Trump and Sanders, and plenty of others, who make claims about economics, but who remain ignorant of basic teachings such as these, should be seen as highly blameworthy for that ignorance. But the deeper failing of many who make such errors is that they are ignorant of their ignorance. Often, they don’t even know that there are agreed-upon results in economics of which they are unaware.

2. Interpreting the Data

A second type of economic ignorance that is, in my view, less blameworthy is ignorance of economic data. As Rothbard observed, economics is a specialized discipline, and nonspecialists can’t be expected to know all the relevant theories and facts. There are a lot of economic data out there to be searched through, and often those data require careful statistical interpretation to be easily applied to questions of public policy. Economic data sources also requiretheoretical interpretation. Data do not speak for themselves — they must be integrated into a story of cause and effect through the framework of economic theory.

That said, in the world of the Internet, a lot of basic economic data are available and not that hard to find. The problem is that many people believe that certain empirical facts are true and don’t see the need to verify them by actually checking the data. For example, Bernie Sanders recently claimed that Americans are routinely working 50- and 60-hour workweeks. No doubt some Americans are, but the long-term direction of the average workweek is down, with the current average being about 34 hours per week. Longer lives and fewer working years between school and retirement have also meant a reduction in lifetime working hours and an increase in leisure time for the average American. These data are easily available at a variety of websites.

The problem of statistical interpretation can be seen with data on economic inequality, where people wrongly take static snapshots of the shares of national income held by the rich and poor to be evidence of the decline of the poor’s standard of living or their ability to move up and out of poverty.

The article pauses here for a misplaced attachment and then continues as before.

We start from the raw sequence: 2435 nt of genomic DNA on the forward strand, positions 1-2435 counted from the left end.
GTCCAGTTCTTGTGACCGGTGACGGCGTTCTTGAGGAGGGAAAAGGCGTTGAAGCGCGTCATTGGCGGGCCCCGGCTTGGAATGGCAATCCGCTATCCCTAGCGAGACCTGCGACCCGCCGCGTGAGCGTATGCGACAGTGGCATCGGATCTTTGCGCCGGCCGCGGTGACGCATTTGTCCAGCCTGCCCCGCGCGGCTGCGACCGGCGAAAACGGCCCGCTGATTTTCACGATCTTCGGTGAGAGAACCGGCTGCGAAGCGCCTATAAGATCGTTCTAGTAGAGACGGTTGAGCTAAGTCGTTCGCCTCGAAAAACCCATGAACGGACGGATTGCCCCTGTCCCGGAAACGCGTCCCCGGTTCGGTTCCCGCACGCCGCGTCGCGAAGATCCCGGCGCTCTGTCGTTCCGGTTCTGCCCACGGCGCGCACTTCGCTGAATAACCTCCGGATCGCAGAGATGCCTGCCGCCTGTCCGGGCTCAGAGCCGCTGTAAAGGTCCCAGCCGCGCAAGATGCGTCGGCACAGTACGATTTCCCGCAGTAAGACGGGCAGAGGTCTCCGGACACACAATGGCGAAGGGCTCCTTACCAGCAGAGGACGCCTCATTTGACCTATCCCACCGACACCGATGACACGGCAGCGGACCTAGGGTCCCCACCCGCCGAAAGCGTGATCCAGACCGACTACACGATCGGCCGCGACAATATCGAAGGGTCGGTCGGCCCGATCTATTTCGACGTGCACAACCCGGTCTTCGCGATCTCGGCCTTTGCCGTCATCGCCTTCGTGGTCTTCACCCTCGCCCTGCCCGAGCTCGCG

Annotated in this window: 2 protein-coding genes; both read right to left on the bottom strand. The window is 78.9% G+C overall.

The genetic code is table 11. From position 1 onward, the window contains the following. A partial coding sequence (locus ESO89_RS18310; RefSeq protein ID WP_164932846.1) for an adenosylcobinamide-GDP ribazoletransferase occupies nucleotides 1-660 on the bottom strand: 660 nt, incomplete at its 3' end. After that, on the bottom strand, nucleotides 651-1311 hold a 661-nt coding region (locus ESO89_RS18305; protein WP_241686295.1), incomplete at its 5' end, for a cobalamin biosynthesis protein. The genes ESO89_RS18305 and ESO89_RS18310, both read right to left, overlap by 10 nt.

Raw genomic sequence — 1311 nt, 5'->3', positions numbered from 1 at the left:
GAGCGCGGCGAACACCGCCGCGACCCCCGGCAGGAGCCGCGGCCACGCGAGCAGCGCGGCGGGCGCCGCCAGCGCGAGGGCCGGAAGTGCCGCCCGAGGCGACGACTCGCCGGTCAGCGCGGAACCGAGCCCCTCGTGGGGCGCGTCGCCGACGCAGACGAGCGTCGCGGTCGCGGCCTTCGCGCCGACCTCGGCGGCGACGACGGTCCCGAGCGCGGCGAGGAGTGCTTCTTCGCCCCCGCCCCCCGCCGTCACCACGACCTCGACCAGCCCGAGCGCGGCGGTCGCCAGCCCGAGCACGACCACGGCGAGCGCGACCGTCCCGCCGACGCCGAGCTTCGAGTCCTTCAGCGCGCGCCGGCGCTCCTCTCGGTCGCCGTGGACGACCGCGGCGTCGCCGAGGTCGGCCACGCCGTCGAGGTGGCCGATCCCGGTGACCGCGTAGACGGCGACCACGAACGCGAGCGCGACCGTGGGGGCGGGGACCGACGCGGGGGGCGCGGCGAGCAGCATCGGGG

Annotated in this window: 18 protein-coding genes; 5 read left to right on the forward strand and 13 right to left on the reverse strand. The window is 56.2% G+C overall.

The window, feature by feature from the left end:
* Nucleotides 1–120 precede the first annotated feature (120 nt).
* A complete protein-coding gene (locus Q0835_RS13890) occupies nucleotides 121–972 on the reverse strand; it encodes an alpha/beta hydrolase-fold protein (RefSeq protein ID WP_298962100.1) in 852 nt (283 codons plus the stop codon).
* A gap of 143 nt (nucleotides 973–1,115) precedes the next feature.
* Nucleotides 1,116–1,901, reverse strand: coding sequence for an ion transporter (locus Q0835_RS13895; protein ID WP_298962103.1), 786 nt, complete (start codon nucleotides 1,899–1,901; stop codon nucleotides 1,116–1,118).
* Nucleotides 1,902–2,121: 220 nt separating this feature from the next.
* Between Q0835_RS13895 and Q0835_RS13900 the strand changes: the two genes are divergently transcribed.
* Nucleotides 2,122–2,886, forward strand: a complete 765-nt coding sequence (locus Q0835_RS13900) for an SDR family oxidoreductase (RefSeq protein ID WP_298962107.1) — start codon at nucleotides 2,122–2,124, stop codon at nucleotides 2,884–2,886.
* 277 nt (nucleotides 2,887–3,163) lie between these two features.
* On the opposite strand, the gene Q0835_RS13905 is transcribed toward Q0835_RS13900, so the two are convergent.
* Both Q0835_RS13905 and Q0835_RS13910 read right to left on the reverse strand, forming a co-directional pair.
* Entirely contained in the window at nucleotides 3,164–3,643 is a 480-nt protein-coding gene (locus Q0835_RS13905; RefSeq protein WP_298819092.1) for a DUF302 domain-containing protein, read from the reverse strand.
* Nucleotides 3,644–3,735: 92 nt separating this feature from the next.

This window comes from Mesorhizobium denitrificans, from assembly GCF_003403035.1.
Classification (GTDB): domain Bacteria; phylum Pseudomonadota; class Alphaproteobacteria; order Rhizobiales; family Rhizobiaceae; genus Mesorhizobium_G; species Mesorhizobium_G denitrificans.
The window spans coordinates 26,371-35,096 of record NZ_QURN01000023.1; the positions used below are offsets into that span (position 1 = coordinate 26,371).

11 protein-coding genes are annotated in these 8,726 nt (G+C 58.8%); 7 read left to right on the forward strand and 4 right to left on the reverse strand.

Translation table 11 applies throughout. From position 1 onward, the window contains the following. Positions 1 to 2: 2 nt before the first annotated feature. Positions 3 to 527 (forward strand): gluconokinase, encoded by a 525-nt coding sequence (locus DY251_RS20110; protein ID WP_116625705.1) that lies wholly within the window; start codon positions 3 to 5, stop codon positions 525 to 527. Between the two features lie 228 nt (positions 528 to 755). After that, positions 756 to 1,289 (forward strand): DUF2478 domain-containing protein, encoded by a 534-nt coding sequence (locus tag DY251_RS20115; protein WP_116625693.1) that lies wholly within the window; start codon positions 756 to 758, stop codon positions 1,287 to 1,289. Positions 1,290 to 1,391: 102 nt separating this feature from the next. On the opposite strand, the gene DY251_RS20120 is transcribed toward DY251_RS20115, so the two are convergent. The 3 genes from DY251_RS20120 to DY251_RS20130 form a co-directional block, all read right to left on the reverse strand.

People who wish to opine on such matters can, again, be forgiven for not knowing all the data in a specialized discipline, but if they choose to engage with the topic, they should be aware of their own limitations, including their ability to interpret the data they are discussing.

3. Different Schools of Thought

The third type of economic ignorance, and the least blameworthy, is ignorance of the multiple perspectives within the discipline of economics. There are multiple schools of thought in economics, and many empirical questions and historical facts have a variety of explanations. So a movie like The Big Short that clearly suggests that the financial crisis and Great Recession were caused by a lack of regulation might be persuasive to people who have never heard an alternative explanation that blames the combination of Federal Reserve policy and misguided government intervention in the housing market for the problems. One can make similar points about the Great Depression and the difference between Hayekian and Keynesian explanations of business cycles more generally.

These issues involving schools of thought are excellent examples of Rothbard’s point about the specialized nature of economics and what the nonspecialist can and cannot be expected to know. It is, in fact, unrealistic to expect nonexperts to know all of the arguments by the various schools of thought.

Combining Ignorance and Arrogance

What is missing from all of these types of economic ignorance — and what is often missing from knowledgeable economists themselves — is what we might call “epistemic humility,” or a willingness to admit how little we know. Noneconomists are often unable to recognize how little they know about economics, and economists are often unable to admit how little they know about the economy.

Real economic “expertise” is not just mastery of theories and facts. It is a deeper understanding of the variety of interpretations of those theories and facts and humility in the face of our limits in applying that knowledge in attempting to manage an economy. The smartest economists are the ones who know the limits of economic expertise.